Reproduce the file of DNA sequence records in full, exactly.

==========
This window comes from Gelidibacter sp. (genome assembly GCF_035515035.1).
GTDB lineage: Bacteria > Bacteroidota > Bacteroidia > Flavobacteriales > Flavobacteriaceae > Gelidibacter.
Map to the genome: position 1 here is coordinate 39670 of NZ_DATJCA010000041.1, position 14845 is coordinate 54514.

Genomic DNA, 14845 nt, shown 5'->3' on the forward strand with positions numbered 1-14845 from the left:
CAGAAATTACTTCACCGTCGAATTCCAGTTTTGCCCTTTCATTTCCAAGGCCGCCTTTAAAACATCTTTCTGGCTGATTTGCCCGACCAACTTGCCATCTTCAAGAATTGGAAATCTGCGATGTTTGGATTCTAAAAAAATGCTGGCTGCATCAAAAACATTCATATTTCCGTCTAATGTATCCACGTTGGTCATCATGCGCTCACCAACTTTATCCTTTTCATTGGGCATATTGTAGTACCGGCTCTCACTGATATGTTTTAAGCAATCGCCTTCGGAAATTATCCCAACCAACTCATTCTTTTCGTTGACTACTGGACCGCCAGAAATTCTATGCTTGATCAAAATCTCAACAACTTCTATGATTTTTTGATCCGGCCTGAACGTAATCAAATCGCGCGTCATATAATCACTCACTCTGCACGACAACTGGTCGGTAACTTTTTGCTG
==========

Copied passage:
This window comes from Gelidibacter sp. (genome assembly GCF_035515035.1).
GTDB lineage: Bacteria > Bacteroidota > Bacteroidia > Flavobacteriales > Flavobacteriaceae > Gelidibacter.
Map to the genome: position 1 here is coordinate 39670 of NZ_DATJCA010000041.1, position 14845 is coordinate 54514.

Genomic DNA, 14845 nt, shown 5'->3' on the forward strand with positions numbered 1-14845 from the left:
CAGAAATTACTTCACCGTCGAATTCCAGTTTTGCCCTTTCATTTCCAAGGCCGCCTTTAAAACATCTTTCTGGCTGATTTGCCCGACCAACTTGCCATCTTCAAGAATTGGAAATCTGCGATGTTTGGATTCTAAAAAAATGCTGGCTGCATCAAAAACATTCATATTTCCGTCTAATGTATCCACGTTGGTCATCATGCGCTCACCAACTTTATCCTTTTCATTGGGCATATTGTAGTACCGGCTCTCACTGATATGTTTTAAGCAATCGCCTTCGGAAATTATCCCAACCAACTCATTCTTTTCGTTGACTACTGGACCGCCAGAAATTCTATGCTTGATCAAAATCTCAACAACTTCTATGATTTTTTGATCCGGCCTGAACGTAATCAAATCGCGCGTCATATAATCACTCACTCTGCACGACAACTGGTCGGTAACTTTTTGCTG